When people who want to spend the taxpayers’ money come to beg and schmooze with the man who will shape Washington state’s next budget, Jim West plans to lean back in his chair and ask himself how each proposal might affect Bob.
Jim? Bob? Yup. Jim West, Spokane’s Republican senator, has become one of the most powerful people in Olympia. He chairs the budget-writing Senate Ways and Means Committee. And he has announced that among his criteria for acceptable legislation is the Bob Test. Bob owns a small business and works 12 hours a day. There had better be a darned good reason, West figures, before government takes away Bob’s hard-earned money. Bob is real, by the way, and for the whole story on who he is, read columnist Doug Clark in Tuesday’s Spokesman-Review.
Meanwhile, suffice it to say that if more legislators would serve the interests of small business people, who create the bulk of this state’s jobs, public policy might be transformed - for the better.
By a long tradition, Republicans have tended to represent big corporations and Democrats have tended to represent big government-worker unions. That’s how tax policy evolved into corporate welfare and that’s how the ideals of social service evolved into Olympia office buildings stuffed with multi-layered bureaucracies.
But there is a new, more populist breed of Republican in Olympia. The newcomers don’t yet fall flat and grovel when the capital’s legendary corporate lobbyists parade past in a vision of blue-suited splendor.
So if Sen. West can inspire his colleagues seriously to apply the Bob Test, he could do some good. Consider:
Bob needs good roads to get to work and, when it comes to handling potholes, his older-model car is no Mercedes. He can’t afford to waste hours of his day sitting in traffic jams, either. Washington state’s highways budget, including the inadequate sums distributed for city streets, has not kept pace with the needs. It’s time for that to change.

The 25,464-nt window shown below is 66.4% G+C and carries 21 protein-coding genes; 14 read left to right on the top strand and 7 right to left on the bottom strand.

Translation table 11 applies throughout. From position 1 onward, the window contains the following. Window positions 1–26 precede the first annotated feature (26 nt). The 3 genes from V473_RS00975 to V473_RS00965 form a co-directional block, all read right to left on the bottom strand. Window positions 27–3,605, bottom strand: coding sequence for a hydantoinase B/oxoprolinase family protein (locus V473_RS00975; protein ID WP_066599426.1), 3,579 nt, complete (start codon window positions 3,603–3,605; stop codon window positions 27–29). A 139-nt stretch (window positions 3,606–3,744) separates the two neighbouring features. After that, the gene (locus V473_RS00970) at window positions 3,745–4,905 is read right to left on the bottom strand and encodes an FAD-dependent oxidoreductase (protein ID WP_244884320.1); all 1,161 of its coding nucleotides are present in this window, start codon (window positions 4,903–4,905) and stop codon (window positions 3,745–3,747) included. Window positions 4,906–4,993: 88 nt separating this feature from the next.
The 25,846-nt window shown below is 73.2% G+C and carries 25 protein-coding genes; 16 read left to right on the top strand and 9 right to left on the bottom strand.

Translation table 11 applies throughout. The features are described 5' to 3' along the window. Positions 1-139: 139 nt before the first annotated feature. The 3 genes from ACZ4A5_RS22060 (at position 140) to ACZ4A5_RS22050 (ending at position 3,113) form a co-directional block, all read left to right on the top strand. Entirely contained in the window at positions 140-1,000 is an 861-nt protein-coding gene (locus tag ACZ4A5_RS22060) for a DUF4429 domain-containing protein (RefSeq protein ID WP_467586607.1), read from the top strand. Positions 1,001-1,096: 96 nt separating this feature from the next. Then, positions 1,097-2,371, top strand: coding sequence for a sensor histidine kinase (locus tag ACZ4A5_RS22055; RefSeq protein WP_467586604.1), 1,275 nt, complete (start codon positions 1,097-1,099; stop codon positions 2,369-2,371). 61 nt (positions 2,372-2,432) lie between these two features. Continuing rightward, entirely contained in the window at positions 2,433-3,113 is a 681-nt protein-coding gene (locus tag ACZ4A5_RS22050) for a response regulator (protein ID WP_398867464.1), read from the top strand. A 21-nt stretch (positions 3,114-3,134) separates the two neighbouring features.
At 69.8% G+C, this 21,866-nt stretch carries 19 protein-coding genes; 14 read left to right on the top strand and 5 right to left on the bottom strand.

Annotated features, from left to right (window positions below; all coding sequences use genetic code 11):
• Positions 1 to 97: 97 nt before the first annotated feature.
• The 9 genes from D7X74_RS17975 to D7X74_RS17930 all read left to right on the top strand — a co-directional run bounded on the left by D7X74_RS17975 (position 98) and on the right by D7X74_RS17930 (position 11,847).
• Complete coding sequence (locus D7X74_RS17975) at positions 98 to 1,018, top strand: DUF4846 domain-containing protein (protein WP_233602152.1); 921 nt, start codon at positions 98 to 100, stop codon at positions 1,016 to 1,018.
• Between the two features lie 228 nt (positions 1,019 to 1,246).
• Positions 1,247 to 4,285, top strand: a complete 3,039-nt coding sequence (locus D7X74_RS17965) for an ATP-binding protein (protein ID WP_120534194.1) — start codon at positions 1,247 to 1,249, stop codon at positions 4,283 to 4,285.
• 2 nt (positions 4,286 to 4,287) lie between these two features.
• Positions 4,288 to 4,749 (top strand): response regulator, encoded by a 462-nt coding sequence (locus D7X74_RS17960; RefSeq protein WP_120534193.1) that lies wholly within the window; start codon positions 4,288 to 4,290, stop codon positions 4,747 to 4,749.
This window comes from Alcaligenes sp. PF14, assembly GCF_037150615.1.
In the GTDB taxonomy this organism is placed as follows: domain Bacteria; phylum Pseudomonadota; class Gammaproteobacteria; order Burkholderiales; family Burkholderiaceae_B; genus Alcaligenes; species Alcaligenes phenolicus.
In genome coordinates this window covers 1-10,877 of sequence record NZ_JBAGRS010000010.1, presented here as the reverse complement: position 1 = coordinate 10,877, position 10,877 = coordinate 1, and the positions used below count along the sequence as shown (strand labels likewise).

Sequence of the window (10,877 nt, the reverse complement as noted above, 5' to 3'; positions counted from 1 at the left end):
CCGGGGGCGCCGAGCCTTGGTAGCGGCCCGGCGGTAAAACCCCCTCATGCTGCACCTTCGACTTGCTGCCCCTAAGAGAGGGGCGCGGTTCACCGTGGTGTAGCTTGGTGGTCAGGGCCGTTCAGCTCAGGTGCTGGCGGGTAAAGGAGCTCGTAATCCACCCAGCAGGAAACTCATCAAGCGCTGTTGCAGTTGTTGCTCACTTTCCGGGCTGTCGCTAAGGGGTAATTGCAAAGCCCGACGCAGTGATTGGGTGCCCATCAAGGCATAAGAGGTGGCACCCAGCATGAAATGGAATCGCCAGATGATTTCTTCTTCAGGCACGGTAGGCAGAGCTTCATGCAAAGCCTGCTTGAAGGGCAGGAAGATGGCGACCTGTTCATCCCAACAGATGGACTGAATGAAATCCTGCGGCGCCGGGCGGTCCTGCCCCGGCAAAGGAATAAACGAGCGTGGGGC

The Bobs of our state cannot afford to send their kids to Yale. So they need an affordable state university. However, past legislatures plowed billions into the expansion of social bureaucracies, welfare handouts and prisons, leaving Washington’s universities too small to educate the young people who will apply in future years. The universities want to raise tuition but since Bobs don’t qualify for financial aid that would place college further out of reach. And if Bob’s kids do make it to State U, those famous professors had better take more time away from their research projects to teach. Teaching assistants don’t cut it, at today’s tuition rates.
Small businesses struggle constantly for better service and efficiency. So should state government. It is an outrage that state law bans Washington from innovating, as other states are doing, via privatization of services.
Tax cuts are expected this year but the question is whether taxes will be cut in ways that favor the biggest corporations, or small businesses and average taxpayers. Another break for the big boys might leave residential and small-business taxes at levels that will inspire a tax revolt this whole state eventually would regret.
How would each bill affect Bob? It sounds corny, but it’s a darned good question.
, DataTimes The following fields overflowed: CREDIT = John Webster/For the editorial board